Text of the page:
He said at a Christmas party, he learned one of his cousin’s sons was taking their child back and forth to Riley and using the Riley Kids Fund. “I thought that was pretty neat,” Alan said.
“Not only are we trying to raise money for these families, but the other thing we’re trying to do is raise awareness that there is help available for these families,” he continued.
Riley Kids Fund is available to anyone in Kosciusko County, with the exception of Mike’s and Alan’s families. Alan said they didn’t want anyone to think they were doing it for themselves, so they intentionally disallowed themselves from receiving any help from the Fund.
If anyone wants to get help from the Fund, they can call the Help Center at 574-372-3500.
Mike and Alan’s original idea for the Fund was to find 1,000 people to give them $100, and it took off from there.
“I think, right now, around 50 or 60 families a year get help from the KC Riley Kids Fund. Half of the money stays here, and half of the money goes down to Riley to support the hospital,” Mike said. “Right now, it’s mainly gas cards and food cards. About two-thirds is gas cards and one-third is food cards.”
Each year during Riley Radio Days, Mike said they never really set a goal but always want to raise more than the year before. In 2015, the event raised over $60,000.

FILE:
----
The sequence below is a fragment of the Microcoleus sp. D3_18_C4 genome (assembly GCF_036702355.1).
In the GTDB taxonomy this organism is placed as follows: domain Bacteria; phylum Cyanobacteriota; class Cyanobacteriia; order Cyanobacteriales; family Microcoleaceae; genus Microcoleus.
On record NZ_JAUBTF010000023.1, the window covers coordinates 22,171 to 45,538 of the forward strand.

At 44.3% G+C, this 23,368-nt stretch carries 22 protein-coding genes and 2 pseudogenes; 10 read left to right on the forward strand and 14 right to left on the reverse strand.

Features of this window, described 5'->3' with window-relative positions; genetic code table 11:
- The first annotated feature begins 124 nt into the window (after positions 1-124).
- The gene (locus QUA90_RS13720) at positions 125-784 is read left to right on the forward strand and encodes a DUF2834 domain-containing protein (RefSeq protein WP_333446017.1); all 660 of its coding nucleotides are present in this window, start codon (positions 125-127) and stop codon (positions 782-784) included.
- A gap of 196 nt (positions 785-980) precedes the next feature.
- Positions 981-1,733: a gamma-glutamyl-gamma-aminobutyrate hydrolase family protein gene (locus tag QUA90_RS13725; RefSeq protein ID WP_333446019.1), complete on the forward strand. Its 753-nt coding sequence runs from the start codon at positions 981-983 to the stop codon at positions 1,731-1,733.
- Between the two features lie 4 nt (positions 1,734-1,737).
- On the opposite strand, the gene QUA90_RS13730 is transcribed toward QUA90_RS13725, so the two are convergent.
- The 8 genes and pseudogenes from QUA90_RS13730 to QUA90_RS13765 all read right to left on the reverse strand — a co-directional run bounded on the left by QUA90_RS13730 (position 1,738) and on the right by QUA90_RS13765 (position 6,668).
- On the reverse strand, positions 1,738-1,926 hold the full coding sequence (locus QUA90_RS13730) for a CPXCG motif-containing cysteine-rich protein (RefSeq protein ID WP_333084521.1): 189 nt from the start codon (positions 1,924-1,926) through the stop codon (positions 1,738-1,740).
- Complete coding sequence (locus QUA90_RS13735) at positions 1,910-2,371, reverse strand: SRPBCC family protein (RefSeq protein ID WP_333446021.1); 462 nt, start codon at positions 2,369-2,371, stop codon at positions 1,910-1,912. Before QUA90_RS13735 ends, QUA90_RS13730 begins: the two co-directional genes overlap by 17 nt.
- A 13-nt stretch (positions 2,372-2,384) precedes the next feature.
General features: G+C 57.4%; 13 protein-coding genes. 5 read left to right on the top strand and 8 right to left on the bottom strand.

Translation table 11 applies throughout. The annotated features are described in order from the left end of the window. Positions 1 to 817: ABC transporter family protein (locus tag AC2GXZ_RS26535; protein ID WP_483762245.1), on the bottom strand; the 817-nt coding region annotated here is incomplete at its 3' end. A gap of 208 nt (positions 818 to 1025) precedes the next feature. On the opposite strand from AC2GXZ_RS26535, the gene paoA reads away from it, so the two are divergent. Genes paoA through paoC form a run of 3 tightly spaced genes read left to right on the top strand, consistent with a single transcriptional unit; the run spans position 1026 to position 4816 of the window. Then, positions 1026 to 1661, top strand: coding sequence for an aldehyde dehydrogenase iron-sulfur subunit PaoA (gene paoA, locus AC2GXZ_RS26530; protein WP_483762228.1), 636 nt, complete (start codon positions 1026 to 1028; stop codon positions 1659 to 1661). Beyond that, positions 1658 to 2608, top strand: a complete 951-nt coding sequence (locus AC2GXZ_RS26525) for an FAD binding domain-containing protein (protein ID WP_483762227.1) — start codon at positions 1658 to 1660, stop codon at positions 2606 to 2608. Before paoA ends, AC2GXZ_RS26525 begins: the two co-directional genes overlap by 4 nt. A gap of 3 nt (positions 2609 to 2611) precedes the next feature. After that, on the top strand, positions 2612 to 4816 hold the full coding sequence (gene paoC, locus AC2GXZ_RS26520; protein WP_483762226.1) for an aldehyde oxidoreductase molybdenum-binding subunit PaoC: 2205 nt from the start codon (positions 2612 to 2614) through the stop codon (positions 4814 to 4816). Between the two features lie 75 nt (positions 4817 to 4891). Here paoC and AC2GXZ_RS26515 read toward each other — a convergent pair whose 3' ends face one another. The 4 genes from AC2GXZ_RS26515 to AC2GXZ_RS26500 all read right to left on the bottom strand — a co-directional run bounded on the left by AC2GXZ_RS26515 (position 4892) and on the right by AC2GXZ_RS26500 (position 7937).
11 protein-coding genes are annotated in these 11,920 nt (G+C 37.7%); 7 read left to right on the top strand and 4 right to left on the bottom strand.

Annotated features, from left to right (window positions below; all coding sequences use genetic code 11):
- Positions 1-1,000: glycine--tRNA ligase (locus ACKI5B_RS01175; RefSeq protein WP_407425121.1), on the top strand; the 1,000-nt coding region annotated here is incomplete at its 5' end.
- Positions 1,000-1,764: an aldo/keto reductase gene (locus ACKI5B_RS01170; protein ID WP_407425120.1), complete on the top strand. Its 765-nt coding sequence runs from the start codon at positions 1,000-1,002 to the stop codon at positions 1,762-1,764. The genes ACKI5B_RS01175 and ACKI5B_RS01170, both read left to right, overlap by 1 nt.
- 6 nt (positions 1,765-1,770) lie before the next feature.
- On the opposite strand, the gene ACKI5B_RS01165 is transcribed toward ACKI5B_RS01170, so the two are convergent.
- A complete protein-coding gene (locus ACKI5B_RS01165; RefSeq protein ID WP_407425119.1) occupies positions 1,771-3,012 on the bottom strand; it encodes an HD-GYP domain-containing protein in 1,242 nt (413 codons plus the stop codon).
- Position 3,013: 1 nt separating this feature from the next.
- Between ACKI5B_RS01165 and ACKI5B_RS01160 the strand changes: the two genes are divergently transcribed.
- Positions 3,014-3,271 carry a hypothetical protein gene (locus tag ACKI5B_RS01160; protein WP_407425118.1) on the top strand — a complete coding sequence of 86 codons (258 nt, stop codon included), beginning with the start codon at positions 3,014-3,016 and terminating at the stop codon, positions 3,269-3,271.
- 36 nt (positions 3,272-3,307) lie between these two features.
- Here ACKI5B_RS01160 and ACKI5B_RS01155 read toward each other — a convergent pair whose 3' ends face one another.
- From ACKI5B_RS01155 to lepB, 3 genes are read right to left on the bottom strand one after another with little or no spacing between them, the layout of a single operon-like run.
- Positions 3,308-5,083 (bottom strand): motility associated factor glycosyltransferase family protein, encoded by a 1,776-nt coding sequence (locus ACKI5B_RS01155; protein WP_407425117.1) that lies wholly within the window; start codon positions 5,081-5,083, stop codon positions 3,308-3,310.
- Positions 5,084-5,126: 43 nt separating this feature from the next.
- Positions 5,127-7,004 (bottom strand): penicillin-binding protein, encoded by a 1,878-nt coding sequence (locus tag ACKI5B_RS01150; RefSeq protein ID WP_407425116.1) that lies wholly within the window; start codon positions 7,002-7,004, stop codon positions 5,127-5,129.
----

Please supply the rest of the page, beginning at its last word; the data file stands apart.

“We don’t ever go into this with a goal like that. We go in with whatever the community wants to support us (with), that’s what we’re going to raise. This is the community’s fund, this isn’t our goal. This is if the community wants to help these families, and they have,” Alan said.
Mike said the support has been “amazing.” Over the last five years, they’ve had school kids bring in change, Explorer Van employees bring in bags of change and many others with interesting stories give to the fund. One year a cow was donated and it was auctioned off with proceeds going to the Fund.
During Riley Radio Days Thursday and Friday, people can drop off their donations at the radio station or call 268-HOPE. Organizations like the Tri Kappa Sorority, Optimist and Kiwanis Clubs, along with high school students, help answer the phones. Alan said there’s big community support for the event and they couldn’t do it without them.
The event, which is 6 a.m. to 7 p.m. both days, features 12 local families talking about their Riley story on-air. People sharing their stories this year include Andy McCleary, Rod and Shana Mayer, Adam Clemens, Julia Moore and Rick and Diane Kerlin.
“We’ve been very blessed with having donations from service clubs and foundations – the Optimist Club, the Kiwanis Club, the Bertsch Family Charitable Foundation. Spike’s & Noa Noa are donating for a matching hour,” Alan said.
During a matching hour, donations will be matched dollar-for-dollar up to a certain amount in that hour. There’s a matching hour about every hour of the event, Mike and Alan said.
For more information, visit:
• 107.3 WRSW at
• KC Riley Kids Fund at
• Riley Hospital for Children at
• Alderfer Bergen & Co. at